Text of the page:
Accurate time specialists, Galleon Systems, assess the implications of NIST’s new atomic clock.
NIST (National Institute of Standards and Technology) has revealed a new atomic clock, claiming that it has the capability to maintain accurate time for the next 300 million years.
Dubbed NIST-F2, the new atomic clock has been labelled as the most accurate timekeeping apparatus ever developed and will become the U.S. civilian time and frequency standard.
Developers of the NIST-F2 have made the atomic clock free from all manner of background radiation malfunctions. The clock is considered to be at least three times more precise than the existing NIST-F1, which has supplied the ‘official’ source of time in the USA for 15 years, having been introduced in 1999.
Chief of NIST’s Time and Frequency Division, Thomas O’Brian, commented that the NIST-F2 is so precise it has the potential to sustain accurate time for a period of 300 million years. During this time, he claimed that the NIST-F2 atomic clock would not lose, or gain, a single second.
In an official statement, Mr O’Brian said: “Scientists at NIST are already working on the next generation of atomic clock that will be even better. So, while we’re celebrating this accomplishment, one of the burdens of being an atomic clock scientist is that you’re aware that the competition is always ahead of you.”
Physicist Steven Jefferts, who is a lead designer of the NIST-F2, said: “If we’ve learned anything in the last 60 years of building atomic clocks, we’ve learned that every time we build a better clock, somebody comes up with a use for it that you couldn’t have foreseen.”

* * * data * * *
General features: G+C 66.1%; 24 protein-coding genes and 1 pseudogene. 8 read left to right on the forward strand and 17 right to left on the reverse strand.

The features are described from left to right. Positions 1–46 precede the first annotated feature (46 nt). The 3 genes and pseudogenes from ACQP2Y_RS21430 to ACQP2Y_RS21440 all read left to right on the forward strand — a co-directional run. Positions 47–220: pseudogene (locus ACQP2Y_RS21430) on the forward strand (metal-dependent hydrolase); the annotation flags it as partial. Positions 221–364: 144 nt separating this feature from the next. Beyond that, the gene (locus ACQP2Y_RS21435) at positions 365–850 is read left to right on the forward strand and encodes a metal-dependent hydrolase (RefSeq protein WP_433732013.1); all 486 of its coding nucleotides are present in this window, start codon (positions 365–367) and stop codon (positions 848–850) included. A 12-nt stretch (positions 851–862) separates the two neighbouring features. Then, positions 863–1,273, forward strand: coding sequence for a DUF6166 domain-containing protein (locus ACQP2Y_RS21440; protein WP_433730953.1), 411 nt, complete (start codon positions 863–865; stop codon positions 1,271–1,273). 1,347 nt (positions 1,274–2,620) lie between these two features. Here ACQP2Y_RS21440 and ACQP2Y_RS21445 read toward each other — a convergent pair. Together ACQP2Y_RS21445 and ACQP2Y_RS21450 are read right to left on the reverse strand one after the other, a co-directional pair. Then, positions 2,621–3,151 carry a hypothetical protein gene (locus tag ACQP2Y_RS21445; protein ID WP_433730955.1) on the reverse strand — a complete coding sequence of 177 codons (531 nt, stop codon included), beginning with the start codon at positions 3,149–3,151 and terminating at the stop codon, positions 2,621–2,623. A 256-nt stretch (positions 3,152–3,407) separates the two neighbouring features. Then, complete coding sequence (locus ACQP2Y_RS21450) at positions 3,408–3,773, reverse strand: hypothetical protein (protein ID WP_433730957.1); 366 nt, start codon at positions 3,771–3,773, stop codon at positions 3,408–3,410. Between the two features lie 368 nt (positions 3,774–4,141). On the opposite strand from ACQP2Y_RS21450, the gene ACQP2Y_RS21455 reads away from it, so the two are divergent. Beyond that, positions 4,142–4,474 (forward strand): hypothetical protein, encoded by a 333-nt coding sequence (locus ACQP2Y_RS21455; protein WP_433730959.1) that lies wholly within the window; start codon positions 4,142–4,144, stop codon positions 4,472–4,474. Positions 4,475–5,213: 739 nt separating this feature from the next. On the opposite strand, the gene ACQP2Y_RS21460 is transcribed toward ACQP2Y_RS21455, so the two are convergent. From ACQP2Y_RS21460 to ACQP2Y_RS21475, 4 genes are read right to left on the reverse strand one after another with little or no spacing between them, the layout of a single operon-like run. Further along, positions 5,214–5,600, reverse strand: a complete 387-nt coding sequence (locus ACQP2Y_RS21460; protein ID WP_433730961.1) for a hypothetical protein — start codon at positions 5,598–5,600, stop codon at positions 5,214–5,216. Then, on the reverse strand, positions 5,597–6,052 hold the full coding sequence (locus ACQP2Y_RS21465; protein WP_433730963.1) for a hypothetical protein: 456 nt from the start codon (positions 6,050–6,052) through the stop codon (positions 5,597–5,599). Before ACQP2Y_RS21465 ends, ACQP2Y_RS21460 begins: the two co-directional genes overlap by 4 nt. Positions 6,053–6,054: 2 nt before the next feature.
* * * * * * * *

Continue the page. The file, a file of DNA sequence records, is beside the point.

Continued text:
NIST plans to operate the new NIST-F2 atomic clock, and the existing NIST-F1, concurrently from its campus base in Boulder, Colorado. In operating the clocks simultaneously they hope to measure which of them provides the most accurate time and record the results. Each clock utilises cesium atoms to establish the precise duration of a second.
When studying the cesium atom, NIST researchers calculate the frequency of a particular transition in the cesium atom – which exceeds more than 9.1 billion vibrations per second – to describe one second.
Mr O’Brian said that more accurate time is achieved by the F2 because the temperature of the environment surrounding it was reduced.
How to Achieve Accurate Time
What’s the best way to achieve accurate time?
Unfortunately, an atomic clock is not designed to fit in a standard server room. Therefore, in order to extract accurate time from an atomic clock, a new strategy had to be devised.
The best way to achieve accurate time across common workplace devices, such as computers, is to install a dedicated NTP time server. Galleon Systems’ NTP time servers, such as the NTS-6001-GPS, rely on UTC in order to synchronise time.
UTC accuracy is preserved by atomic clocks and with the presence of an NTP time server, accurate UTC time can be accessed and your dedicated NTP time server will distribute this accurate time across your entire computer network.
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